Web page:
by Duane Elgin
William Morrow, New York, 2000, $23.00 hardcover. 224 pages, illustrated.
Reviewed by David Loye

 This eloquent and insightful book should be read and pondered by everyone concerned with the evolution of our species and whether we are “going to make it or not.” 

Promise Ahead is also one of few books of its kind that mainstream publishers have had the courage to publish during this strange, ironic, and disturbing time. We limp through a time when our species, at least in America, seems bent on turning its back on the future-a time characterized by the mediocre, the trivial, the obscene, by escapism and the race for the bottom as well as the bottom line.
Historically, Promise Ahead is in the great tradition of planetary “wake up” studies, advancing the dialogue set in motion by The Club of Rome series, the evolutionary action books of Ervin Laszlo, the cultural transformation books of Riane Eisler, the futurist warning books of Hazel Henderson and Alvin Toffler and many others.

Honing the ability to monitor social trends and project their likely paths led Elgin to his first major venture into social activism with Voluntary Simplicity. He was involved in the pioneering development of the electronic town meeting as a way of using television to strengthen democracy and hopefully hasten pro-social human evolution. With Awakening Earth, he tackled the puzzle of evolution from its beginning and how to accelerate human evolution from an ecological and increasingly spiritual perspective. Promise Ahead is the practical visionary advancement of this earlier work.

In chapter one, “Is Humanity Growing Up?” Elgin tells us of how during talks around the world he asked audiences to think about our species as if it were a person growing up. How far along a scale from infancy to old age are we? The majority said we are still only teen-agers in terms of evolutionary development. Elgin then notes that we have spent the past 35,000 years progressively separating ourselves from nature. We now face the consequences of this separation during our current time of initiation to a potentially higher stage of evolution-with the most severe crunch coming two short decades from now. If we pass this initiation, it will be because of our return to “conscious unity with nature.”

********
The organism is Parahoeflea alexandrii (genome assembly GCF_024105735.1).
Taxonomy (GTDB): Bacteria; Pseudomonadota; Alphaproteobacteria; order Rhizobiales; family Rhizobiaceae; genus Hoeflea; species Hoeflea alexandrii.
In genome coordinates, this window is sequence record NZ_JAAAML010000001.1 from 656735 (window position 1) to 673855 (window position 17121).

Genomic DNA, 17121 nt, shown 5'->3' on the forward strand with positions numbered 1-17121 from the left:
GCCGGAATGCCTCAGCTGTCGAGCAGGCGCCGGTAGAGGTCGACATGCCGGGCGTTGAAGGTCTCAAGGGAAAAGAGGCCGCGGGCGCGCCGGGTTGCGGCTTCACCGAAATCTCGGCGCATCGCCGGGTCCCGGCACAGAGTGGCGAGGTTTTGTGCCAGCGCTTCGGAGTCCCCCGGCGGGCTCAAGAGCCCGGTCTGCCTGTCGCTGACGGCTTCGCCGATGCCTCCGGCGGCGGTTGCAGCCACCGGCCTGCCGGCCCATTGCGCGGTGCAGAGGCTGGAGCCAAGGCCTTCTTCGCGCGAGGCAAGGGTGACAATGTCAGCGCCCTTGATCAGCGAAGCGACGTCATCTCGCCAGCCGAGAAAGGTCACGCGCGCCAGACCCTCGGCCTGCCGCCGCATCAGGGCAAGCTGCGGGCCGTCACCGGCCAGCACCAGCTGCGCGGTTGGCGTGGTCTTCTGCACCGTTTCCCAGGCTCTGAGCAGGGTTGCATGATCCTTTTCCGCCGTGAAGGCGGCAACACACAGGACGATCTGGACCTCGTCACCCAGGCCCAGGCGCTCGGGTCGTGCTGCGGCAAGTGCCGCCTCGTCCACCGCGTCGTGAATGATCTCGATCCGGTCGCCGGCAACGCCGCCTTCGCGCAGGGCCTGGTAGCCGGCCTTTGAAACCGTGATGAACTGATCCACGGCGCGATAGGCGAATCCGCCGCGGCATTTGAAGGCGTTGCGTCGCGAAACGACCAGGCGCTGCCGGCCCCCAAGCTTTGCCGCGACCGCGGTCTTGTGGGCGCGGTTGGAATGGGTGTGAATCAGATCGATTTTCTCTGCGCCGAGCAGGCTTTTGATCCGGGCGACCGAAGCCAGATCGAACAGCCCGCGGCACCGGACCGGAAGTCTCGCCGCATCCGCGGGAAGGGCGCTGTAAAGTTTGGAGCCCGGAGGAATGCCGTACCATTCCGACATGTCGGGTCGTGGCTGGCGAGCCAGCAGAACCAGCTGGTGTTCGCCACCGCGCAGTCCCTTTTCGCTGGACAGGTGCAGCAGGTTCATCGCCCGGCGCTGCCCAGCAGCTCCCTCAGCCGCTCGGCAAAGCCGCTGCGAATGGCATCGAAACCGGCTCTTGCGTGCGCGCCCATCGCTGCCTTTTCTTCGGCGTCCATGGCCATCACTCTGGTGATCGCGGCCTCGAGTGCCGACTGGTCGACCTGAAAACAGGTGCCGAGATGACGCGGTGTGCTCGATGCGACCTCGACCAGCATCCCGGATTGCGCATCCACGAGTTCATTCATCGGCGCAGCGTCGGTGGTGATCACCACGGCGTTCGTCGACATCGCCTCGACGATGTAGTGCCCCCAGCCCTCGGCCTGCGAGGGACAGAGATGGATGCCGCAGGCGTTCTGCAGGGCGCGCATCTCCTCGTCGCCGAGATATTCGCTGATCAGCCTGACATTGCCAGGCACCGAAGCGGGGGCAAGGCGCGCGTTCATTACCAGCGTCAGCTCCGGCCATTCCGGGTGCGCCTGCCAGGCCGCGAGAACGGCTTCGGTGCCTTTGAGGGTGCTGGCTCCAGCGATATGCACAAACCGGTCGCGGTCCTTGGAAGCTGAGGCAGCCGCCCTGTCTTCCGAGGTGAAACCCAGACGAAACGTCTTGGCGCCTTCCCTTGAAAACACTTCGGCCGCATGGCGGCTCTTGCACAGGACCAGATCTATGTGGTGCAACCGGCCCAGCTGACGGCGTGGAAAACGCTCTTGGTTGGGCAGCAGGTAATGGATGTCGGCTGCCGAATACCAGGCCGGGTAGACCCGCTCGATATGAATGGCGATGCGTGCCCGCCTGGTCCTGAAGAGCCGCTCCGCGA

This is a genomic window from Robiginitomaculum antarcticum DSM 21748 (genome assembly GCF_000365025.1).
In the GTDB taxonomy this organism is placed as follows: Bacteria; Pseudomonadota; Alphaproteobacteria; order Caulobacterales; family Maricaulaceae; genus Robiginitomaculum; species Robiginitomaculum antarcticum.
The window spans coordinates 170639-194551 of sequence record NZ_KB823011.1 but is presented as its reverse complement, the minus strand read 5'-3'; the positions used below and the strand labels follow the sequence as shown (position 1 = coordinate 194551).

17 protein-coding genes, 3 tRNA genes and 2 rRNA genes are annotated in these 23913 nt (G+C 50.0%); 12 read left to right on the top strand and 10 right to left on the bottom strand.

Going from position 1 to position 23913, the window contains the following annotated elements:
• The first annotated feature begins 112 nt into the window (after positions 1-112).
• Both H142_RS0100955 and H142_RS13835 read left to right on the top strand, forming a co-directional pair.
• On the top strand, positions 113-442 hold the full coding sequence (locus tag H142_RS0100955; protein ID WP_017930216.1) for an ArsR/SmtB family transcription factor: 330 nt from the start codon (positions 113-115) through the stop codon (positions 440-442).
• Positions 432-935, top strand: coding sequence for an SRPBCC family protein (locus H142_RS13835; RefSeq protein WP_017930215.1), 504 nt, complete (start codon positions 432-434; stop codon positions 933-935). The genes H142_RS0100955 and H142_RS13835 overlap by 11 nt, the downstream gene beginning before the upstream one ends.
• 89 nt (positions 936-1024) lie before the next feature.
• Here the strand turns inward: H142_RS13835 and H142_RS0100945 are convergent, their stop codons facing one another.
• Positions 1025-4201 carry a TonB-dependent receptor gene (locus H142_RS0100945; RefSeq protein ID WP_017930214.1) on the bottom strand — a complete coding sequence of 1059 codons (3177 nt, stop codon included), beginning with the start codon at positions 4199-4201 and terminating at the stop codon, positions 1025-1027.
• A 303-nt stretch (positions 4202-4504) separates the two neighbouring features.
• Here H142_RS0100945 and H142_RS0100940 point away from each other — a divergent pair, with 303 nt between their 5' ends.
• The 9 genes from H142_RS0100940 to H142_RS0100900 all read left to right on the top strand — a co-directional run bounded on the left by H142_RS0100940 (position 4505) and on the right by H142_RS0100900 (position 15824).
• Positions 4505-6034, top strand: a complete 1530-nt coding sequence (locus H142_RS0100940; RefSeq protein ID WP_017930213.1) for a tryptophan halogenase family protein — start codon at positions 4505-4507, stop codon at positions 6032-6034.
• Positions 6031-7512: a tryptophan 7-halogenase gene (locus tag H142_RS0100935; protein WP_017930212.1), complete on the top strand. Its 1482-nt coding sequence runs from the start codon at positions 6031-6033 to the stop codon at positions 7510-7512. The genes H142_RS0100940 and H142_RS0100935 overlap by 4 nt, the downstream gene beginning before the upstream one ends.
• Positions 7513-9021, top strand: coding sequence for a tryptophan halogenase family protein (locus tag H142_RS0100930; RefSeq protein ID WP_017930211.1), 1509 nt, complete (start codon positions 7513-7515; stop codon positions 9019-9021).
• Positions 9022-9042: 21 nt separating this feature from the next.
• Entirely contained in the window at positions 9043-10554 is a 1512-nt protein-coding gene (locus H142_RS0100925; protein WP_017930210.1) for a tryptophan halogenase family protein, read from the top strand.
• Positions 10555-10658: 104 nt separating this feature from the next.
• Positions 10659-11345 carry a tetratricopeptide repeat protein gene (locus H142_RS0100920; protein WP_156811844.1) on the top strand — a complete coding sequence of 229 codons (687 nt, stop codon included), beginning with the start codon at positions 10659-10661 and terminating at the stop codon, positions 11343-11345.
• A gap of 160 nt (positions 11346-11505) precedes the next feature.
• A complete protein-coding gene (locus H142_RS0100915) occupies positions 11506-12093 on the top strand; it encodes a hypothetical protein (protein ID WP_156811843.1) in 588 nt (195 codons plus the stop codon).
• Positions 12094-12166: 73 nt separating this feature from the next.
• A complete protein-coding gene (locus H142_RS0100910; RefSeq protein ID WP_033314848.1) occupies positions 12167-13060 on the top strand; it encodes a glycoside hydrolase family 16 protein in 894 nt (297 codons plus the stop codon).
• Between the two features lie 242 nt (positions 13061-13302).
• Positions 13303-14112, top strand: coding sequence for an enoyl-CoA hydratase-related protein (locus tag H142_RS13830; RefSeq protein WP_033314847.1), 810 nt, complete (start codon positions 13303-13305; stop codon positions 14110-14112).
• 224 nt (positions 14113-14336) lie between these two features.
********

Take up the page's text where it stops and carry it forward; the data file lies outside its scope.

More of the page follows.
He sees our time as involving a particularly jolting and unsettling “initiation” that involves “hitting the evolutionary wall.” This consists of an “environmental wall” of limits we are “fast approaching because we are rapidly consuming more resources than the Earth can renew,” and an “evolutionary wall” where the limits are posed by our “social and spiritual” capacity to “sustain dysfunctional and destructive behaviors.”

How promising is our future? Calculating the life spans of earlier species, Elgin ventures the guess that if we can make it successfully past the time of the big crunch, our species can look forward to no less than 25,000 times the span of recorded human history with the increasing benefits of maturity he outlines later in the book.

So much for the good news. In chapter two, he turns to the “adversity trends” we face. Here the reader is likely to steel themself against the numbing encounter with the overwhelming factual reality of all that confronts us. Elgin, however, knows the material so well he can bring it to life through economy of selection and his considerable art of presentation.

He chiefly focuses on global climate change, world population growth, mass extinction of species, depletion of natural resources, and poverty and diminished opportunity-this last the vital component currently so woefully under-perceived by either the privileged or their favorite experts during the current celebration of our unparalleled economic growth.